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How Will the Trump Administration Affect Your Immigration Status?

Are you concerned about how President Trump’s executive orders and plans will affect you and your family? Here are some important updates.

What Has Trump Done So Far?

Through Executive Orders, Trump has ordered:

  1. Expanding who will be considered a priority for deportation

  2. Involving state and local law enforcement officers in immigration enforcement (and punishing localities that refuse to be involved)

  3. Increasing the number of Border Patrol and ICE officers

  4. Increasing detention space

  5. Restricting travel and visa issuance temporarily for citizens of Iran, Iraq, Libya, Somalia, Sudan, Syria, and Yemen

  6. Restricting refugee program temporarily, and indefinitely for Syrians

Can I Travel Outside the US?

  1. If you are a citizen of Iran, Iraq, Libya, Somalia, Sudan, Syria, and Yemen, you should clear any US departures and entries with a qualified and reputable immigration attorney even if you have a valid immigrant or non-immigrant visa. Trump’s travel ban and refugee restrictions have been challenged in court and stayed, i.e. cancelled until and if the court rules otherwise. This means that as of February 6, 2017 there is no ban on travel for citizens of the seven countries named above.

  2. Trump is appealing, though, so the situation will be fluid and unpredictable until a final court ruling. For many who were stranded outside the US because of this ban, it may be best to use the temporary suspension of the restrictions to now return to the U.S. Even though the Trump Administration now says the restrictions do not apply to green card holders, it is best to nevertheless clear travel plans with your immigration attorney, especially if you have an arrest, extended departures from the US, or other potential complications.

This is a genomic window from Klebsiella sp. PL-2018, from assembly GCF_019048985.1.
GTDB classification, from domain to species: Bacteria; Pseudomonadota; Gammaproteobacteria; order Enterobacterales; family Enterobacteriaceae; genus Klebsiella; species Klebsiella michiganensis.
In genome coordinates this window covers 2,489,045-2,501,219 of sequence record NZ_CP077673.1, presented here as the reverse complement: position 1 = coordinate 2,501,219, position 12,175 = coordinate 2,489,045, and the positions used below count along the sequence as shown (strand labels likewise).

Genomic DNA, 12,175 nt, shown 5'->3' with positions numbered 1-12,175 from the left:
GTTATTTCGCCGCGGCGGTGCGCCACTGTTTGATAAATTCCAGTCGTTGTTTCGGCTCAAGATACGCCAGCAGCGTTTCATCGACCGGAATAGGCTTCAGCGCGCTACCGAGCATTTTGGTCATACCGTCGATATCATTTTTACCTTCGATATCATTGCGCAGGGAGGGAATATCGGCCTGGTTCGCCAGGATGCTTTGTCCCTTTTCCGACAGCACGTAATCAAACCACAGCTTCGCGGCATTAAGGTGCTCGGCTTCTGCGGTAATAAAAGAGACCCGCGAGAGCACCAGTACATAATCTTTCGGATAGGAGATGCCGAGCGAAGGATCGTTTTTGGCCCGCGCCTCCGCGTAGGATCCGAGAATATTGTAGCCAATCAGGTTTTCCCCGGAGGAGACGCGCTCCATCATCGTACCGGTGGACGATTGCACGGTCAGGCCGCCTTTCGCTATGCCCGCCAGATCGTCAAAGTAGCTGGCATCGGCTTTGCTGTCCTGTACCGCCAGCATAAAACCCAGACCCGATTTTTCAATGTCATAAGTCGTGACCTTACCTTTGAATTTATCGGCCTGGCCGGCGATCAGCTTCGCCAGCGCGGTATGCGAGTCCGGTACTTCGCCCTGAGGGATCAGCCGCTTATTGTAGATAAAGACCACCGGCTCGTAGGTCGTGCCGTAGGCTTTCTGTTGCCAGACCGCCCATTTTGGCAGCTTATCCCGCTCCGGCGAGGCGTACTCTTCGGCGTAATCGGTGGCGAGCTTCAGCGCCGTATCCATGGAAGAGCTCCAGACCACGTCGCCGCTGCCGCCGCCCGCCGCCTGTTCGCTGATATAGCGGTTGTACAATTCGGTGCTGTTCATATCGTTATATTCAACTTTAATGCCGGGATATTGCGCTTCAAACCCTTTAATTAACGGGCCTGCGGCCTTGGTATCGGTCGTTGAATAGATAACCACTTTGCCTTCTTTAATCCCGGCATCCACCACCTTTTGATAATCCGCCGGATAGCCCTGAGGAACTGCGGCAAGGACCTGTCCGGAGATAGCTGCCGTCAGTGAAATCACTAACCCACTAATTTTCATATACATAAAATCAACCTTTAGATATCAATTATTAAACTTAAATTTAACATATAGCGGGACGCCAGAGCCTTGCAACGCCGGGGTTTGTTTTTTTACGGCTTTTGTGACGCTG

3. There were rumors that other countries would be added to the travel restrictions, but for now the US Department of State says there are no such plans.

  4. If you are a citizen of India with international travel plans and a need for H-1 or L-1 visa stamping at a US consulate in India, be aware that there are reports of visa denials in seemingly straightforward cases. Given this development, many Indian citizens are postponing non-emergency travel. It is best to consult with the immigration attorney who prepared the H-1B application, if possible, to discuss the risks of travel. Be sure to mention any job location or role changes, arrests, or other complications.

  5. Citizens of all non-US countries should be aware that travel in and out of the US is not risk free, despite prior entries without issue. As has always been the case, an applicable ground of inadmissibility may complicate your admission, regardless of your immigration status. If you have ever possibly violated the immigration laws, travel may likely carry more risk for you under the Trump Administration. Common complications related to travel include a previous stay in the US without status, failure to maintain status after a l